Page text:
Dillard University, Education, HBCU -

Scholarship helps Dillard University student achieve goals at age 63 LaVerne Robertson Davis is completing her education with the help of Allstate and radio personality Tom Joyner

Dillard University, Education, HBCU -

Scholarship helps Dillard University student achieve goals at age 63 LaVerne Robertson Davis is completing her education with the help of Allstate and radio personality Tom Joyner

LaVerne Robertson Davis starts her day with the early risers.

At 4 a.m., Davis begins her routine of preparing for the long day ahead. The 63-year-old mother of two and grandmother of seven takes her grandchildren to school before making her way to Dillard University — one of three historically black universities in New Orleans — where she is enrolled as a nontraditional student majoring in vocal performance. The end of August marked the start of Davis’ senior year, and the 10 courses in her curriculum are a balancing act in itself.

Through this journey, Davis has learned there’s nothing she can’t handle, and balancing work and school is a challenge she gladly accepts. Forty-two years after attending college for the first time, but failing to graduate, Davis is determined to earn her degree from Dillard with help from Allstate and the Tom Joyner Foundation’s Quotes For Education (QFE) program.

For each insurance quote Allstate gives, $10 is donated to the Tom Joyner Foundation scholarship fund, which supports historically black colleges and universities (HBCUs) by providing financial assistance.

Davis applied for the scholarship in late 2014 and was surprised to learn she was the recipient when she attempted to pay a balance that had already been taken care of. Besides earning the $2,000 scholarship, Davis was selected as one of the 2016 QFE student ambassadors through a special interview process.

“I’ve taken on the responsibility of getting the word out and letting young people know this program is available,” Davis said. “When I initially mentioned to students that I had received the scholarship, they didn’t know about it. I want to spread the word and make sure they know this is available and it’s not difficult, you just have to apply. “

The scholarship plays a key role in Davis’ collegiate career. With its help, Davis is completing a journey that is long overdue.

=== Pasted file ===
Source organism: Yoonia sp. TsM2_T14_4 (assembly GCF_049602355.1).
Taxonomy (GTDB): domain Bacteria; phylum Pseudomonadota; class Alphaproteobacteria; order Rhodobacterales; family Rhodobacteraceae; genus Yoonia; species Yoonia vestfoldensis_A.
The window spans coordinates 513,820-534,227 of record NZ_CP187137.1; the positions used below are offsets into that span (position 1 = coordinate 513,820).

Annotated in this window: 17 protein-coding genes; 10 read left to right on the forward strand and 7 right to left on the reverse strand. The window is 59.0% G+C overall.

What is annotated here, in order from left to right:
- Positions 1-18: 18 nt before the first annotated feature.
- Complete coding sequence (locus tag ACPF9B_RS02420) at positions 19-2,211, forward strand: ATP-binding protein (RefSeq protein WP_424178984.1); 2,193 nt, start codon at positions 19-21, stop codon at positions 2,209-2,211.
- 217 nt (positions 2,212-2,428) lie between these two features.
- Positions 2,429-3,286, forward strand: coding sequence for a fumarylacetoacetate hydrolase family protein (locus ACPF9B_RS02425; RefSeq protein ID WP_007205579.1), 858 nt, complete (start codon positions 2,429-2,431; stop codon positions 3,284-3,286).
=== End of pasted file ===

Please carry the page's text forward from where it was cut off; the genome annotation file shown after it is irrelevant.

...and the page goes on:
After graduating from high school in the 1970s, Davis began taking courses at the University of New Orleans. Shortly after enrolling, Davis realized the coursework and atmosphere were a bit much to handle. She struggled to apply herself.

“I was rather young, the youngest person in my graduating [high school] class, so therefore the maturity level wasn’t really there for me to be going to college in the first place,” Davis said. “I didn’t do as well as I should have.”

After leaving the university, Davis got married and started a family. She found work in the legal field, taking on jobs anywhere from legal secretary to law office manager. As successful as those jobs were, Davis still longed to complete her education and remain true to her passion for music.

“I always had that nagging regret that I did not graduate college and that I did not attend an HBCU,” Davis said. “Both of my parents attended Dillard University right out of high school, but because of finances, neither one of them graduated.”

Once the time was right, Davis didn’t hesitate to enroll in courses. She began her studies at Delgado Community College in New Orleans before enrolling at Dillard.

At first, she felt a little out of place as the oldest person in her classes, Davis said, but quickly established friendly relationships with her classmates, and the loving, familial atmosphere made it easier to attend Dillard. During her time there, Davis has joined the university’s concert choir and will serve as its president during the school year. After graduation, she hopes to be able to use her degree to work more with the young people in her community through music, or to become a teacher and offer private piano lessons.

Davis has made it her mission to not only spread the word to other college students, but to also set an example that her family can be proud of, especially her grandchildren.

“I think about the fact that my parents attended [Dillard] and they couldn’t complete their education because of finances and that I returned after all this time,” Davis said. “My father is deceased now, but he was a music major when he attended Dillard. I’m there now and studying music. I’ve always intended to go back to school and now I’m completing it. I can see myself graduating in May of next year. I’m going to be an example for my grandkids, and that’s the most rewarding part.”


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